I still remember some eight or more years ago when I was getting engaged traditionally – Chinkhoswe. It was a very cold June afternoon at my wife’s parents house. I was waiting in a room for the function to begin with my brother-in-law (not my wifes brother) and someone else. My BIL suggested they go and buy some brandy for me to drink so I ‘blend’ into the function nicely. I resisted for many reasons, chief amongst them being in the cold weather, I would be required to make frequent trips to the shanks. My resistance was futile. He left with this other person and promised to be back in no time. I started devising ways of how I was going to avoid that drink like a plague. To my relief they never returned. It later turned out that as they were on the way to buy the potent substance, they stumbled across a friend’s braai in the area and got carried away. They returned to the chinkhoswe hours later but with no brandy in hand – they had forgotten the purpose of their mission.

I sat through the chinkhoswe just fine. My wife and I and our ‘assistants’ sat on a mphasa (reed mat) under a tree in the garden the whole time. It was not the most comfortable sitting experience but once in a while I stood up and that took away the discomfort. But then a new discomfort found it’s way in the new shoes I was wearing which were rather tight. I also remember there was the akuchikazi (the brides side) out singing akuchimuna (the grooms side). Our side was constantly bailed out by a sister-in-law of mine and my sisters. Otherwise I can admit here and now that we were seriously outnumbered and outplayed in the singing department. Then there was the kufupa (giving money) when a metal dish was deliberately placed in front of us so that when someone was giving us advice, a coin would be thrown in to spice up the event. Otherwise it was a great event and very traditional.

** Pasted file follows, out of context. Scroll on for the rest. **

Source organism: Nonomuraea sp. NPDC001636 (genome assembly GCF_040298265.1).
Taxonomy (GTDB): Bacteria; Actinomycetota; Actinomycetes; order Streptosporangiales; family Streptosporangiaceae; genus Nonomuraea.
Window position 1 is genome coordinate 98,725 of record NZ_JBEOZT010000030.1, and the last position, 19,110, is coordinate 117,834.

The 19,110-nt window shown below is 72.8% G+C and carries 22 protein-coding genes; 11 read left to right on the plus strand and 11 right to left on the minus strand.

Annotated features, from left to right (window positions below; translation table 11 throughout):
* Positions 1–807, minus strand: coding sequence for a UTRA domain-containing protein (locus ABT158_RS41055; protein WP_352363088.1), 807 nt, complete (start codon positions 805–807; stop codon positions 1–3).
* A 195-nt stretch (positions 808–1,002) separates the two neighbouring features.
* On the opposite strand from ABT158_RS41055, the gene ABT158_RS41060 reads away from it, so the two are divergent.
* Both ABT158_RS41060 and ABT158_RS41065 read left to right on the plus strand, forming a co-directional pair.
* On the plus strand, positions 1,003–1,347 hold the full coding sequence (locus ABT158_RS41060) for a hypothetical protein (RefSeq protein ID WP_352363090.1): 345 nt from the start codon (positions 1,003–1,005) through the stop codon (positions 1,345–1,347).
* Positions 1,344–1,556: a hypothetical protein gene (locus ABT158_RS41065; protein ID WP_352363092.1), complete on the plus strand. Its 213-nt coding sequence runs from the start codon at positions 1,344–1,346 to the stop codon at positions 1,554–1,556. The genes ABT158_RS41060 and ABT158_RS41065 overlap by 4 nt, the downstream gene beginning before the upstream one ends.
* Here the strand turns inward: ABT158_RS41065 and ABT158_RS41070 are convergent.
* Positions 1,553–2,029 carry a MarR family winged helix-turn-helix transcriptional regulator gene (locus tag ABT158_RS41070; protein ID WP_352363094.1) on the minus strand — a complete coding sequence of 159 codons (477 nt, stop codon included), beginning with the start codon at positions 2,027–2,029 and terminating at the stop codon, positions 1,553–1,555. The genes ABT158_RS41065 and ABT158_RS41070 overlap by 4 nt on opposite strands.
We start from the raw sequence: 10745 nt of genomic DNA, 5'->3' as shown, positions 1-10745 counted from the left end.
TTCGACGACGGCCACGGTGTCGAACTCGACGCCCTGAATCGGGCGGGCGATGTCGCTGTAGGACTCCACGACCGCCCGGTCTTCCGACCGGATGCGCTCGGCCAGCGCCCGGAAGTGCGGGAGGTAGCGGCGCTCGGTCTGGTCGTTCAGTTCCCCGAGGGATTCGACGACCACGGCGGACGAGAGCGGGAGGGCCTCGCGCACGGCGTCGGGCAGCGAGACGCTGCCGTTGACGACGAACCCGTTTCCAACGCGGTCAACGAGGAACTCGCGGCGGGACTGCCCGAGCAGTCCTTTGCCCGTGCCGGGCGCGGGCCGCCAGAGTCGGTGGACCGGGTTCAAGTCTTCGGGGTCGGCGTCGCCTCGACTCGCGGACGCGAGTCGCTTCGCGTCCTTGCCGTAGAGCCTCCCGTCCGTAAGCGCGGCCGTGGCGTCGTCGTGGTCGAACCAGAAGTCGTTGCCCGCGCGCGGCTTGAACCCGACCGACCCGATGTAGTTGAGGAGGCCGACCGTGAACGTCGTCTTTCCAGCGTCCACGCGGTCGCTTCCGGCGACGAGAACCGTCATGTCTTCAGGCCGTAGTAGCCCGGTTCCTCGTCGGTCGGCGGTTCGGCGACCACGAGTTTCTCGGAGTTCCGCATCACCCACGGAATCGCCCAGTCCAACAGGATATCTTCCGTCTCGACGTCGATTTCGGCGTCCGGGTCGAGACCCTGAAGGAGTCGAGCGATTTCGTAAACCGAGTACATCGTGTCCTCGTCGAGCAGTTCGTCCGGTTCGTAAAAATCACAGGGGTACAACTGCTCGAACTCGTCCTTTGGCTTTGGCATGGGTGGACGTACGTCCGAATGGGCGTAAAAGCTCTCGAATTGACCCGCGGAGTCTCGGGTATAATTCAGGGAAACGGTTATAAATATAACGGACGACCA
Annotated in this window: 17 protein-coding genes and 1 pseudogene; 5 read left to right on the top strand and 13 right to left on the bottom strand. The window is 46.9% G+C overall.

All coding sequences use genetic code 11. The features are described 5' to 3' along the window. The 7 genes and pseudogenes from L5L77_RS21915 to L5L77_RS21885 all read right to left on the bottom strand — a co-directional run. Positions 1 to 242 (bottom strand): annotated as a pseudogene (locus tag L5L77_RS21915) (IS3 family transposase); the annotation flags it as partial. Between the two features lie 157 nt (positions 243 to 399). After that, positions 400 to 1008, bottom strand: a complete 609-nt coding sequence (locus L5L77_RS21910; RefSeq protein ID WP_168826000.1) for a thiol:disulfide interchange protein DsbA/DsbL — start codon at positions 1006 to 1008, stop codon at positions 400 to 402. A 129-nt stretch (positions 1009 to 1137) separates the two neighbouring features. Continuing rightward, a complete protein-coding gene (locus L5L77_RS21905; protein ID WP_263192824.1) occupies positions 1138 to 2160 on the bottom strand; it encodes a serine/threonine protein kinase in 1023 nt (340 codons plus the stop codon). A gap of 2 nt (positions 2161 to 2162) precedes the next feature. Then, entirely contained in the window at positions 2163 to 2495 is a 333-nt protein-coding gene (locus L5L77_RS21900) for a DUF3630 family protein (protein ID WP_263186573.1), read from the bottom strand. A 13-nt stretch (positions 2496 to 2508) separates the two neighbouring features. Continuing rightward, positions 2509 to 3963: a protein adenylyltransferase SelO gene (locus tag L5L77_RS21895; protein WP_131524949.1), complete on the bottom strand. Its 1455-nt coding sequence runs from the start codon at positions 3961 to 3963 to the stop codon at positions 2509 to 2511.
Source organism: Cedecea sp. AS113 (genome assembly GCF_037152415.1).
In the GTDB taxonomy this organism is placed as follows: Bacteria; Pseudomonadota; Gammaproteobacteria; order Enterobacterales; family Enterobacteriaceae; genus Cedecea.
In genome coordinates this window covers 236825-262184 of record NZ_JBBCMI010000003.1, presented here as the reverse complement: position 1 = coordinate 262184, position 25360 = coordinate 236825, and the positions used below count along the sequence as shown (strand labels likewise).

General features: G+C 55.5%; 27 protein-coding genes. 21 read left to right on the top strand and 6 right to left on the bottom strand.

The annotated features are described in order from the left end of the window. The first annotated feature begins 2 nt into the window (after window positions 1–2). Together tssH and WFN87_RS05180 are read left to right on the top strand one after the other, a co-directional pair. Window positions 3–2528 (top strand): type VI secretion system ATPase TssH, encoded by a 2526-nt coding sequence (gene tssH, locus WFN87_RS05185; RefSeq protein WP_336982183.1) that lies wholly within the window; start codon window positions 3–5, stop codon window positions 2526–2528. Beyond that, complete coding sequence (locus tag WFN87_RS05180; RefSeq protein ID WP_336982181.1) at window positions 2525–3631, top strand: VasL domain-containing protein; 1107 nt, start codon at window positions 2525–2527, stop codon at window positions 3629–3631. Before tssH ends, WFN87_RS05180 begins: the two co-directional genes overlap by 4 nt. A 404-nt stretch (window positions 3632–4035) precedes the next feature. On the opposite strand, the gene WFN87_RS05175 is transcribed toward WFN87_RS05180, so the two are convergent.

Over the years I have noticed great differences in how zinkhoswe’s are being held. The signing ladies and drums are long gone, the events are rarely held in the parents backyard, the mphasa is not a seat of choice anymore and that metal plate is no longer welcome.

I am not a known advocate of preservation of traditional practices but I would love to see that culture maintained and strengthened. Nevertheless all zinkhoswe’s are fun!

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Austin Madinga's Life Unbound